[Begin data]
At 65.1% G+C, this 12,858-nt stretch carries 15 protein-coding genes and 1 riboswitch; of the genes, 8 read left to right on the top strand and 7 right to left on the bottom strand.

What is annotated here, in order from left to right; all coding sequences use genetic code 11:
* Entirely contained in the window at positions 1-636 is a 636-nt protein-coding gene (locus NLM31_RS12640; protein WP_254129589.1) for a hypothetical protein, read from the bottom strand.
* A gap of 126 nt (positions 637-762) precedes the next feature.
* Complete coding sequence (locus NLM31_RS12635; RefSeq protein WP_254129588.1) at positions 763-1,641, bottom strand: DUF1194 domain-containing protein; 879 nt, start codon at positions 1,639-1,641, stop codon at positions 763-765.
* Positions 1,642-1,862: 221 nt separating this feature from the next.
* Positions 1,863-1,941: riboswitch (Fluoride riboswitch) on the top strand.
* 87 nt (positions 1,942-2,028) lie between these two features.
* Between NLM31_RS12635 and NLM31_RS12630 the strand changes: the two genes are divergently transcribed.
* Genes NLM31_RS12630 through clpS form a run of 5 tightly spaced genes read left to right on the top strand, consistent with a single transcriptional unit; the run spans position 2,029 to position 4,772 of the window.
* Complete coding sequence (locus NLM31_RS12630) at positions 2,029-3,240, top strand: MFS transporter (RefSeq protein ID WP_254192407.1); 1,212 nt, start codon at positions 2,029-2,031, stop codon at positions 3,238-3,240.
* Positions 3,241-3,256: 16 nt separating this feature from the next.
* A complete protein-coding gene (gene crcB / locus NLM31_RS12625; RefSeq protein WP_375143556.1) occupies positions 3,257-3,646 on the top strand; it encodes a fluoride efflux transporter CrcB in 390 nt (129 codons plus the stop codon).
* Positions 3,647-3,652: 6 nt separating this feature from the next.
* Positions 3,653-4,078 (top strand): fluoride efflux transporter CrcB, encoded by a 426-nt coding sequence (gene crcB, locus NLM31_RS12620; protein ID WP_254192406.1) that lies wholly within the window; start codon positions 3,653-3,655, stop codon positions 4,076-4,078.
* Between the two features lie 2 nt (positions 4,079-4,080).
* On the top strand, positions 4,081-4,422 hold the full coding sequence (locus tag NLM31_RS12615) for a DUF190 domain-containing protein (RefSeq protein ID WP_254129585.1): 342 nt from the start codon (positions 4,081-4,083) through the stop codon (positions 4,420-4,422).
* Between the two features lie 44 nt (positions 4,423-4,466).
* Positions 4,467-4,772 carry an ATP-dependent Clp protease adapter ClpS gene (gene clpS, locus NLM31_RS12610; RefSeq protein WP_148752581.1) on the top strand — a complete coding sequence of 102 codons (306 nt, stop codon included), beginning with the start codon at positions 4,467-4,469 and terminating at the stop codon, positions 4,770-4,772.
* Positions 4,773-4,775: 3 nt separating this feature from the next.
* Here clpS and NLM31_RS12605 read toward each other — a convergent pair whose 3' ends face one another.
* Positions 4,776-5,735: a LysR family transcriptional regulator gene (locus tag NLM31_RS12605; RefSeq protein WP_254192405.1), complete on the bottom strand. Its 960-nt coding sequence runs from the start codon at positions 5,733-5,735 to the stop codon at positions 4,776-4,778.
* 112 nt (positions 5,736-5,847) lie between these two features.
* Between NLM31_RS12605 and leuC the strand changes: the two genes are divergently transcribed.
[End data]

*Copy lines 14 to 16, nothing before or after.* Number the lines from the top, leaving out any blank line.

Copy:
* Positions 3,647-3,652: 6 nt separating this feature from the next.
* Positions 3,653-4,078 (top strand): fluoride efflux transporter CrcB, encoded by a 426-nt coding sequence (gene crcB, locus NLM31_RS12620; protein ID WP_254192406.1) that lies wholly within the window; start codon positions 3,653-3,655, stop codon positions 4,076-4,078.
* Between the two features lie 2 nt (positions 4,079-4,080).